Click the “Reply” button in the top bar.
          Scroll up to the Reply you want to quote.
          Highlight the portion you want to quote (if you want to quote all, go to next instruction)
          Click on the “Quote” button lower right.

          1 user thanked author for this post.
          LH
          • #2233118 Reply
            LH
            AskWoody Plus

            To quote:
            Click the “Reply” button in the top bar.
            Scroll up to the Reply you want to quote.
            Highlight the portion you want to quote (if you want to quote all, go to next instruction)
            Click on the “Quote” button lower right.

            Thanks PK.  I thought I had done that.  But I also just found out that THANKS didn’t work either.  A little investigation discovered that I hadn’t “trusted” AskWoody in my NoScript extension (new machine, new copy of Firefox, my oversight, my bad!).  Fixed now.

             

            It looks as though everything is OK now.  Thanks again.

            Lyn.

      • #2233056 Reply
        Vincenzo
        AskWoody Lounger

        I’m realizing now i posted the link for IMAP by accident, so here is the POP3 link.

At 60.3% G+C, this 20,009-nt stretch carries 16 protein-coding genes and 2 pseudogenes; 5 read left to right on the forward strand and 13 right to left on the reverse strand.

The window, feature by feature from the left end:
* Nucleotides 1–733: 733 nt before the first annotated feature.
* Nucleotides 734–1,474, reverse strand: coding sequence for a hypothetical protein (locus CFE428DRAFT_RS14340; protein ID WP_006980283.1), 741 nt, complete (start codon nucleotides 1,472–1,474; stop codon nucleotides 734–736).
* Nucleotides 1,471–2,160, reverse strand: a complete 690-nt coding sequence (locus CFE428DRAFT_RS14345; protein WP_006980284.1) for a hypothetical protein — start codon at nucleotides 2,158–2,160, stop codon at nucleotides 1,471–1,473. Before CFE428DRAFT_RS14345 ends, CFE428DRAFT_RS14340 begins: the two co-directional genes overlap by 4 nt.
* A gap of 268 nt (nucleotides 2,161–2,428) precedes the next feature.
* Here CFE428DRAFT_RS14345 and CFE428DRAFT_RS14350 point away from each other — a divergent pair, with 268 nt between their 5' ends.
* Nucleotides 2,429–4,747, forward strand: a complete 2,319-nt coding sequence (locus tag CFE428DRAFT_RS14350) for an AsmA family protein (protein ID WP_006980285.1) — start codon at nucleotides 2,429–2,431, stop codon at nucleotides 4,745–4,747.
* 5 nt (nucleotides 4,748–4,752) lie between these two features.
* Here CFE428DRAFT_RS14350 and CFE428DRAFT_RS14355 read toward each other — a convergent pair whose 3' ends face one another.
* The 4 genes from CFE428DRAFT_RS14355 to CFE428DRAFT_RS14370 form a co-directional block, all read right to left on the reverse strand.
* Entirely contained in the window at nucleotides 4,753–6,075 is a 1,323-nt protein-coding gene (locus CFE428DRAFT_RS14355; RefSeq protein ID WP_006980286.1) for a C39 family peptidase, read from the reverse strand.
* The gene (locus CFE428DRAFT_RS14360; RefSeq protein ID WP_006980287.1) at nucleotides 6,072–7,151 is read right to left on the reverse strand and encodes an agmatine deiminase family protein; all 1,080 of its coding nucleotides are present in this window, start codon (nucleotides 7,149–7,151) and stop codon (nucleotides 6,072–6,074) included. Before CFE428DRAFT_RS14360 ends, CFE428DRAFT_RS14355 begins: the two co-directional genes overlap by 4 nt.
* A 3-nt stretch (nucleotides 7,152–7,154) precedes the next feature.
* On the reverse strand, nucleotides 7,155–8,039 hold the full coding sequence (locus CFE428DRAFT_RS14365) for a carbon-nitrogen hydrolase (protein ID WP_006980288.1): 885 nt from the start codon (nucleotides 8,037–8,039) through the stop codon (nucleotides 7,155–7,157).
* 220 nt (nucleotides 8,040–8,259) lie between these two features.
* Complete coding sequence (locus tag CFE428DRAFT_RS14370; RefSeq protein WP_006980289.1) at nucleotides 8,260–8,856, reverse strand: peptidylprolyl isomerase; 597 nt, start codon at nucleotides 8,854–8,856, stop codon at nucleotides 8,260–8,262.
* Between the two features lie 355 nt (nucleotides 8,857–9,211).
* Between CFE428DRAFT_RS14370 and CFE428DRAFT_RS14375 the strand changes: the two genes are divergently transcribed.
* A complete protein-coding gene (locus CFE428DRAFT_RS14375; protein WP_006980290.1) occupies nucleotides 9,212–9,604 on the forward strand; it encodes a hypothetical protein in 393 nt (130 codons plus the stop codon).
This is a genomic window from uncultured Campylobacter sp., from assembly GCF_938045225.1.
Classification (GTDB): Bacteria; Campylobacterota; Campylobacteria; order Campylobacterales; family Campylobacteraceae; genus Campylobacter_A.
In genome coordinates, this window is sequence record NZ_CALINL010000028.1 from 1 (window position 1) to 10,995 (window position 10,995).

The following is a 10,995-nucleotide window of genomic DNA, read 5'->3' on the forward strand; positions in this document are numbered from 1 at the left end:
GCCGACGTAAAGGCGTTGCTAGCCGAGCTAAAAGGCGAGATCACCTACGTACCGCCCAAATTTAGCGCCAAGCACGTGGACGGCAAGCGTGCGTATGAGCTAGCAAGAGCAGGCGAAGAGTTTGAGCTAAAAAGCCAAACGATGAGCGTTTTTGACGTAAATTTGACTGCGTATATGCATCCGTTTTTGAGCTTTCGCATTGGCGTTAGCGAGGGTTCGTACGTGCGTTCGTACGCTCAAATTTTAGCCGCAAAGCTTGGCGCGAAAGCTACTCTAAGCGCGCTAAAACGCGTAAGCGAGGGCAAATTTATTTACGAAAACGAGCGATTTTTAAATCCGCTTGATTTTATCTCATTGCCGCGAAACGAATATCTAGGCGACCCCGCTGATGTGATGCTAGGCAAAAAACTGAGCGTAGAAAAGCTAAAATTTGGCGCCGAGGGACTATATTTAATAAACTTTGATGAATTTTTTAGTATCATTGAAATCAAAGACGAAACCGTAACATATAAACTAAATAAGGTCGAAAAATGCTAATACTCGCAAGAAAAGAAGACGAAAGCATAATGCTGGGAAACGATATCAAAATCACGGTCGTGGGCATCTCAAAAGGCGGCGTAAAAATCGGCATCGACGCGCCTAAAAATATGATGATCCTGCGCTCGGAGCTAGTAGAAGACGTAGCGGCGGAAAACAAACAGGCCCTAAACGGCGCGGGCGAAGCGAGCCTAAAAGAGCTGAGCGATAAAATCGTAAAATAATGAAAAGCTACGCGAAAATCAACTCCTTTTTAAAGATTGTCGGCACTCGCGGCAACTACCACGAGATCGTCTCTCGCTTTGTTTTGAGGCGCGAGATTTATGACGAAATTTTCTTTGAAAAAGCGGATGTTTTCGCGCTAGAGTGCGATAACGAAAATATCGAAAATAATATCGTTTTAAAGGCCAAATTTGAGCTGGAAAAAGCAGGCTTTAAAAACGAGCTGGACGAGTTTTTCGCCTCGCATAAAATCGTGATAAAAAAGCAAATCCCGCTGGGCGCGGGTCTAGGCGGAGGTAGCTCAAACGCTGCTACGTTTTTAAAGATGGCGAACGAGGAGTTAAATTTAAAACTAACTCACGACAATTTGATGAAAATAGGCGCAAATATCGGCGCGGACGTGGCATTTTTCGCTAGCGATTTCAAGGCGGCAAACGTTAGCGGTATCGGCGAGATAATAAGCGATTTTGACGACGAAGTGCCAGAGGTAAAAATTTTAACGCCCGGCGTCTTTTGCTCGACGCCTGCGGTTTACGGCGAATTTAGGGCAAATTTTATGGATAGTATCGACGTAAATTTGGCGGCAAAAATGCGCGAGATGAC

https://support.google.com/mail/answer/7104828

        My point being that the authentication setting gmail wants is not Secure Password Authentication, but rather Outgoing Server authentication, a different setting. But that would not prevent incoming emails, anyway.

        Are you aware that Gmail considers Outlook a “less secure app” and requires a setting for that?  see  https://support.google.com/accounts/answer/6010255?hl=en

        • This reply was modified 5 months, 2 weeks ago by Vincenzo.
        • #2233127 Reply
          LH
          AskWoody Plus

          Are you aware that Gmail considers Outlook a “less secure app” and requires a setting for that? see https://support.google.com/accounts/answer/6010255?hl=en%5B/quote%5D

           

          I didn’t know that.  They certainly don’t mention Outlook by name anywhere I could find!

          However, I discovered this early on when, during my various experiments, I received an email on my Recovery email (accessible still on my old machine) that Google had blocked one of my test emails because I was using a “less secure app”.  I found my way to the place where you can override this and set it “use less secure apps”.  I don’t have such a problem with Outlook 2010 on the old PC, but I might have struck it when I commissioned that machine over five years ago, resolved it, and then forgot about it.